EDIT: The previously mentioned bypass is on process level and can be fought against by controlling execution policy via GPOs.

    • Marked as answer by Kym of Brisbane Wednesday, November 28, 2018 5:36 AM
    • Edited by A'ziz Tuesday, March 5, 2019 5:59 AM Amendment
    Tuesday, November 27, 2018 7:38 AM
  • Can PowerShell be restricted to only execute scripts signed by specific entities?

    No.

    Why? PowerShell's execution policy is an administrator safety feature, not a security feature.


    -- Bill Stewart [Bill_Stewart]

    Tuesday, November 27, 2018 4:30 PM
    Moderator
  • PowerShell is in widespread use on enterprise IT infrastructures and, being such a powerful tool, it should not adopt such a security posture.  I think any addressing needs to occur within PowerShell itself given the emergence of PowerShell Core on various platforms.  Anyhow thanks Bill (and A'ziz) for the clarification and will mark as answered.

    Wednesday, November 28, 2018 5:36 AM
  • Your response seems to reveal a fundamental misunderstanding.

    Execution policy and script signing are not security features. They are administrator safety features.


    -- Bill Stewart [Bill_Stewart]

    Wednesday, November 28, 2018 3:02 PM
    Moderator
  • Code signing is a security feature.  Try Google.  Execution Policy should be a security feature but isn't.  End of discussion.
    Thursday, November 29, 2018 12:47 AM
  • Code signing is a security feature.  Try Google.  Execution Policy should be a security feature but isn't.  End of discussion.

    Code signing is used only to determine if code has been changed.  It does not prevent that code from doing bad things.  NO program or driver that is signed can prevent that code from being infected or run by the wrong people.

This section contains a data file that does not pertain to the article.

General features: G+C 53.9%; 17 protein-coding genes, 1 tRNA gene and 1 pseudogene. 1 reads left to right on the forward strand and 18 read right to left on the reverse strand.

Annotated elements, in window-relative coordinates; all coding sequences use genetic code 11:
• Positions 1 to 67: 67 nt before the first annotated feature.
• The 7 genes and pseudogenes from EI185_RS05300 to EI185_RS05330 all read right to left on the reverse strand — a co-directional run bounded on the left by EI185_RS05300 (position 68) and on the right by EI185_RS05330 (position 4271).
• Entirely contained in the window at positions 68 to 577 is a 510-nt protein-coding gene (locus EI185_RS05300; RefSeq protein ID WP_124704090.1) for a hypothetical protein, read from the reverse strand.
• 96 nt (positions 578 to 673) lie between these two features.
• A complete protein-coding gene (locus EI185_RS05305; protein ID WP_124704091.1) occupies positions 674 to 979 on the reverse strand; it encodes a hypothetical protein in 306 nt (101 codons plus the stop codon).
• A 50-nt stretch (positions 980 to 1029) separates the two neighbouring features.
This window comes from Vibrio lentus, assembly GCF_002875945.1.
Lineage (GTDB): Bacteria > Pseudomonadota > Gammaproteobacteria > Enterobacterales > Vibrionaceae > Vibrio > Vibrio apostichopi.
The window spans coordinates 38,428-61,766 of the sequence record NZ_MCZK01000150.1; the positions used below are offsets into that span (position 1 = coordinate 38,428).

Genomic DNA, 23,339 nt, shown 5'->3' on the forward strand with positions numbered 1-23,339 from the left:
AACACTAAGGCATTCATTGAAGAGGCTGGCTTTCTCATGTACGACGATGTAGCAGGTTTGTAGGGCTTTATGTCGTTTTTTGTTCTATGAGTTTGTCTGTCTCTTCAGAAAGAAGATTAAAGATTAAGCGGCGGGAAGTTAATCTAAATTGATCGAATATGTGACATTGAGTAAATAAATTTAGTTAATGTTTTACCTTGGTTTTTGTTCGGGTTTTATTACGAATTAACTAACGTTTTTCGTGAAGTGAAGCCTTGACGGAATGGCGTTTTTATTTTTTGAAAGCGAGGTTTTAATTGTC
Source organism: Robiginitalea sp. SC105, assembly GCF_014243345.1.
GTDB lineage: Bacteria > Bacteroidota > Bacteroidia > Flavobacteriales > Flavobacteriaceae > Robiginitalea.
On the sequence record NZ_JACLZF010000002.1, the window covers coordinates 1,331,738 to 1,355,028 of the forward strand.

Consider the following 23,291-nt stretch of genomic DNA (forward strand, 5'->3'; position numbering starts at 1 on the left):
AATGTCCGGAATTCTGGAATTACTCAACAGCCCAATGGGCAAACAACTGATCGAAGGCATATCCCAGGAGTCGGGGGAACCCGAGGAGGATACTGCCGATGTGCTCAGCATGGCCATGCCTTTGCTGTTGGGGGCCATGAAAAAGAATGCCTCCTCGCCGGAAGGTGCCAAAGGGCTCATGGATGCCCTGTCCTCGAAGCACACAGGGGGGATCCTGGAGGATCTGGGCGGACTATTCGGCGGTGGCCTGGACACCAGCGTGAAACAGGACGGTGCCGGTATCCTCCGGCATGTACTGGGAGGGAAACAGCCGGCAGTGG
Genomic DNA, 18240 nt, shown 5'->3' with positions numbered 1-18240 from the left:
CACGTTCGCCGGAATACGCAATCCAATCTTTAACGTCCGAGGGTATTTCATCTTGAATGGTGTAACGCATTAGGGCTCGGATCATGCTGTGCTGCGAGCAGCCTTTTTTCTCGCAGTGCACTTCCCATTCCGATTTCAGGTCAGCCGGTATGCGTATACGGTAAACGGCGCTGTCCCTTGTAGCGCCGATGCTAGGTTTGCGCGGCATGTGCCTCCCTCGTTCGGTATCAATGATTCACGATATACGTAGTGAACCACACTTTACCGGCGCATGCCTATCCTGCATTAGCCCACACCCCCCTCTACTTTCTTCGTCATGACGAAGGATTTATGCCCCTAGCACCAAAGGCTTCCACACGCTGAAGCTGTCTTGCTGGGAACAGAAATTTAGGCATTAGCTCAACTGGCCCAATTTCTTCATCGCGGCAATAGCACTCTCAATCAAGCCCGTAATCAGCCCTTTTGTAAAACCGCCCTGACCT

Stubbornness is not a trait that work well with science or technology.  Just because you want the earth to be flat will not make it flat.


    \_(ツ)_/

    Thursday, November 29, 2018 12:53 AM
  • There still seems to be some misunderstanding, as the design of the execution policy precludes it from being a security feature.

    For example, there's nothing stopping you from doing the following:

    1. Open the signed script in an editor and copy the script code, minus the signature
    2. Paste the code into a separate script, making any changes
    3. Open PowerShell using -ExecutionPolicy Bypass
    4. Run the new, changed script


    -- Bill Stewart [Bill_Stewart]


    Thursday, November 29, 2018 6:16 PM
    Moderator
  • I have authored well over a million lines of PowerShell over the years and don't need lessons.

    Being a volunteer Moderator does not make your statements fact - further, being a moderator should not be a platform for pushing your own security barrow.

    You seem to misunderstand.  I know the design of the Execution Policy precludes it from being a security feature.  All I am saying is the design in 2018 is lacking.  The integrity and authenticity of operational scripts (those that are version-controlled, quality-tested by reviewers & code-signed by authorised Release Managers) should be able to be centrally enforced.


    Friday, November 30, 2018 12:17 AM
  • I have authored well over a million lines of PowerShell over the years and don't need lessons.

    Being a volunteer Moderator does not make your statements fact - further, being a moderator should not be a platform for pushing your own security barrow.

    You seem to misunderstand.  I know the design of the Execution Policy precludes it from being a security feature.  All I am saying is the design in 2018 is lacking.  The integrity and authenticity of operational scripts (those that are version-controlled, quality-tested by reviewers & code-signed by authorised Release Managers) should be able to be centrally enforced.